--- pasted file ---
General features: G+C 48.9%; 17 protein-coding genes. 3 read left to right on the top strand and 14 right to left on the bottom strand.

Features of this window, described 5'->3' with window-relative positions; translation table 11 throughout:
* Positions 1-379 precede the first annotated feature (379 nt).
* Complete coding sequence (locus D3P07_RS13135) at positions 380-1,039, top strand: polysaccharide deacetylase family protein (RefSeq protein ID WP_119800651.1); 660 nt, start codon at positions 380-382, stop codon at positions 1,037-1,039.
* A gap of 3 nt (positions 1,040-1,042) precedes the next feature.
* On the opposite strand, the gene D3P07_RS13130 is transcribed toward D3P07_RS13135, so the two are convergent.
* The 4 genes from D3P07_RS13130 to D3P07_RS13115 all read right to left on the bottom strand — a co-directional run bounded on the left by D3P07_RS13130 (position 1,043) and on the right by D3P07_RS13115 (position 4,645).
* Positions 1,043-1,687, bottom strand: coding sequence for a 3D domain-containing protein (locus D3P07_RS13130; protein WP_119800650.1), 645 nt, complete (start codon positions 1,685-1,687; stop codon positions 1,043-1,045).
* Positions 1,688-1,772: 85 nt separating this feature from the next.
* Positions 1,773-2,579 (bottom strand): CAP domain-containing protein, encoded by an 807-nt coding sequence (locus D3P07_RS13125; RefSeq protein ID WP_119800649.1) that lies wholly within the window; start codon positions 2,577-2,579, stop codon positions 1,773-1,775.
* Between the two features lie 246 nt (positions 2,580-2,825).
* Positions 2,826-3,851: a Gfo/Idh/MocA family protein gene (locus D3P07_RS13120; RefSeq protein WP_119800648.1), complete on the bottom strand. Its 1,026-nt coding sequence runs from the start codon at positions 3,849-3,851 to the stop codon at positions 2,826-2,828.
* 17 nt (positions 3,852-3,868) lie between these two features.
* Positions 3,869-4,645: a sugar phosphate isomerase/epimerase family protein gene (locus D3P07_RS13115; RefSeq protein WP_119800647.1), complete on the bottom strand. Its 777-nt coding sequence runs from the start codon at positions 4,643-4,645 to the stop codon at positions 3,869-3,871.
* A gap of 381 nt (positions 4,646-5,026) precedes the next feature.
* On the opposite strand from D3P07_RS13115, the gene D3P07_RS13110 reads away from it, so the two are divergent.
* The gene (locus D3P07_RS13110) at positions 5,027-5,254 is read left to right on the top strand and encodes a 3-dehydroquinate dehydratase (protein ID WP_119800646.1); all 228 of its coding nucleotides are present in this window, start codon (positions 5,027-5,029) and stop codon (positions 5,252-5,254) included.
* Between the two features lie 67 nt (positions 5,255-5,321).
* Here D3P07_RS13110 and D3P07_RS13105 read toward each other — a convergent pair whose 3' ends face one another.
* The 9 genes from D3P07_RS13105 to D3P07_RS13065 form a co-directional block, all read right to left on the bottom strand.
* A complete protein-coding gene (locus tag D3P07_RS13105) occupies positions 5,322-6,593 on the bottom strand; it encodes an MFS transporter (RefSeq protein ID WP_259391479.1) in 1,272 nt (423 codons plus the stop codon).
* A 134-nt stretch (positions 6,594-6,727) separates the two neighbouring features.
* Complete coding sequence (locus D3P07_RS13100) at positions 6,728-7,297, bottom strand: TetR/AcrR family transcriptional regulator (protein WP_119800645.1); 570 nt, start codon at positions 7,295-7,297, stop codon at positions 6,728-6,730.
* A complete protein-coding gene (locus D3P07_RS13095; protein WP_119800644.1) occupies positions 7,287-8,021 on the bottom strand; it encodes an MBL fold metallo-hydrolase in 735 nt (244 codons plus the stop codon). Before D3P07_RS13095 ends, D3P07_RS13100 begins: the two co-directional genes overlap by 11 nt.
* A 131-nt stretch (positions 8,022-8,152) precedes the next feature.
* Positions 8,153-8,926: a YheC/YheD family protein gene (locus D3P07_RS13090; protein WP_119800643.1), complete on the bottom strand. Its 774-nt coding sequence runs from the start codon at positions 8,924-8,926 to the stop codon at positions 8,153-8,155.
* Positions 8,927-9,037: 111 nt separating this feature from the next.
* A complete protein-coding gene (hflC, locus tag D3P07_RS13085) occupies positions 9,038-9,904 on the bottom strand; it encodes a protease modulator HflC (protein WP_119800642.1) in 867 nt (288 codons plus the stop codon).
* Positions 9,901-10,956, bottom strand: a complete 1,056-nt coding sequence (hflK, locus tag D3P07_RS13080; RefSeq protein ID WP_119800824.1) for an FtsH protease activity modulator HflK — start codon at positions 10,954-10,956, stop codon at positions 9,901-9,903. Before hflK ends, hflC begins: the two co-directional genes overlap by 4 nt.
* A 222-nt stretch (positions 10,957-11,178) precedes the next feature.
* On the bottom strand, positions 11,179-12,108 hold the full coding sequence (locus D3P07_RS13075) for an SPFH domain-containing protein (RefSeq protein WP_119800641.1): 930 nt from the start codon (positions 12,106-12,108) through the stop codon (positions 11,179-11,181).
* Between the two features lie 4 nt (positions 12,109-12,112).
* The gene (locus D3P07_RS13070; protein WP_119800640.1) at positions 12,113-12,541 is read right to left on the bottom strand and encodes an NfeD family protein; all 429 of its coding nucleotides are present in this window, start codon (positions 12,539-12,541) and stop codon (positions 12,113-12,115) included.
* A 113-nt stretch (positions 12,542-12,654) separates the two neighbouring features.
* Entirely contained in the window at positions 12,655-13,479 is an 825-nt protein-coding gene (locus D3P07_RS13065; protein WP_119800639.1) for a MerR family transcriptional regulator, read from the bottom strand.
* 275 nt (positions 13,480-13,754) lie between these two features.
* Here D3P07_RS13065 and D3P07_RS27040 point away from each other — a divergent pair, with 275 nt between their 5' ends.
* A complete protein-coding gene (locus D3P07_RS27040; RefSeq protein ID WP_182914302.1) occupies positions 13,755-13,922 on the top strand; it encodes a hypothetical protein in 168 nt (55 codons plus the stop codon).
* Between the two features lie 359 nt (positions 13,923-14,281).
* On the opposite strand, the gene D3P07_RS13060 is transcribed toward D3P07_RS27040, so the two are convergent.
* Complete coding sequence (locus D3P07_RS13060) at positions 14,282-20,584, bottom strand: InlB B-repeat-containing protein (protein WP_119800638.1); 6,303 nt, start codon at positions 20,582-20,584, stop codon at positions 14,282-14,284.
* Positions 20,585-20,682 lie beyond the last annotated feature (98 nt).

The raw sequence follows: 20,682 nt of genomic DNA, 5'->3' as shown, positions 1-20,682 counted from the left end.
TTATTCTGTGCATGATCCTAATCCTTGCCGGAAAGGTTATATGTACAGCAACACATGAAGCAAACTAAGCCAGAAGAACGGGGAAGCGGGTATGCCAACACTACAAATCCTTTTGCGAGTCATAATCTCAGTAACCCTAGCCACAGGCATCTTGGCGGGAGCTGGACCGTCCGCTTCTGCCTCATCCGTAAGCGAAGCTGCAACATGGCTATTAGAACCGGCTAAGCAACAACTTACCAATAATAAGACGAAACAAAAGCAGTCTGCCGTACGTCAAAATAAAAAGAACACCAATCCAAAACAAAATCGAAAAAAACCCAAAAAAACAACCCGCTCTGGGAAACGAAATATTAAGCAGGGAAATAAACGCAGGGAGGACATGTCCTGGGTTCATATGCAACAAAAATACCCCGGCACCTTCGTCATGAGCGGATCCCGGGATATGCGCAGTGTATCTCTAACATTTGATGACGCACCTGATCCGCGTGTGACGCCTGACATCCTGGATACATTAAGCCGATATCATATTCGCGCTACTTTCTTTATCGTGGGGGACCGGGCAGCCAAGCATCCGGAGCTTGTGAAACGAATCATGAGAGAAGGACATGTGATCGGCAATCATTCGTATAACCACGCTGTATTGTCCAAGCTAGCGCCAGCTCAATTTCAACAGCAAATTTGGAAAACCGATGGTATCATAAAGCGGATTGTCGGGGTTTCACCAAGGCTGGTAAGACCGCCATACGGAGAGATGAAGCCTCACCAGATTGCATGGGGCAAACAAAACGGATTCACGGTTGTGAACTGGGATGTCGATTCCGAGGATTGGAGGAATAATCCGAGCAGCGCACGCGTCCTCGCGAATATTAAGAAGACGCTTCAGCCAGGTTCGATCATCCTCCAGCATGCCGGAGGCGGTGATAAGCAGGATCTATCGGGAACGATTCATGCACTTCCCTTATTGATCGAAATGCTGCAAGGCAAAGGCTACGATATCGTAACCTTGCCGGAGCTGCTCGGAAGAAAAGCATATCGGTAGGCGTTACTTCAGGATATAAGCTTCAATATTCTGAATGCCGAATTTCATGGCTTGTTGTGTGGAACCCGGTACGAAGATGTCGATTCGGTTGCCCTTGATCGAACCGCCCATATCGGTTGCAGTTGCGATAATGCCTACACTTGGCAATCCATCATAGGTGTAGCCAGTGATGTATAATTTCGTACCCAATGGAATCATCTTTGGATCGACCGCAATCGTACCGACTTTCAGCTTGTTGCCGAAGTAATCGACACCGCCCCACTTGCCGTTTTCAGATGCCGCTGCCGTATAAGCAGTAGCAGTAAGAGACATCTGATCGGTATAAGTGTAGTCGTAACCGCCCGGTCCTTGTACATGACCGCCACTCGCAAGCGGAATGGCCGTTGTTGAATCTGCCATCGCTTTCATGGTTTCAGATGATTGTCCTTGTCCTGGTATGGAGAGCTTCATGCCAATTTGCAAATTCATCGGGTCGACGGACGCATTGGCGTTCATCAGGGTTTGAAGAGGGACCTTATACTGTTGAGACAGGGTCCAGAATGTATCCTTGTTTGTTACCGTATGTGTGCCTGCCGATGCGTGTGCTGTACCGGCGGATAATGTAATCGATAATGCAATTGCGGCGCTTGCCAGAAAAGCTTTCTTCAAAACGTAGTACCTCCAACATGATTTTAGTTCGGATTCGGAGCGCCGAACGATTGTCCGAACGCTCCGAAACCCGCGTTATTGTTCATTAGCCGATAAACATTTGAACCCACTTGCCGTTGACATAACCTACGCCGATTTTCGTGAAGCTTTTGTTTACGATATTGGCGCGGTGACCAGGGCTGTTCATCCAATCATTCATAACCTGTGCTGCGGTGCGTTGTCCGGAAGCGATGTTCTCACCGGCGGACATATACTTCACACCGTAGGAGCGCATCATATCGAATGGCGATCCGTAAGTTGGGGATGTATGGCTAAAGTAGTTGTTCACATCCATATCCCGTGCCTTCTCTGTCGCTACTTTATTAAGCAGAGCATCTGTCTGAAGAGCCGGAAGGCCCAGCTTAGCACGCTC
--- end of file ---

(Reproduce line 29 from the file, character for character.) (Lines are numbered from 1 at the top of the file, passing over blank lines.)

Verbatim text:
* Positions 9,901-10,956, bottom strand: a complete 1,056-nt coding sequence (hflK, locus tag D3P07_RS13080; RefSeq protein ID WP_119800824.1) for an FtsH protease activity modulator HflK — start codon at positions 10,954-10,956, stop codon at positions 9,901-9,903. Before hflK ends, hflC begins: the two co-directional genes overlap by 4 nt.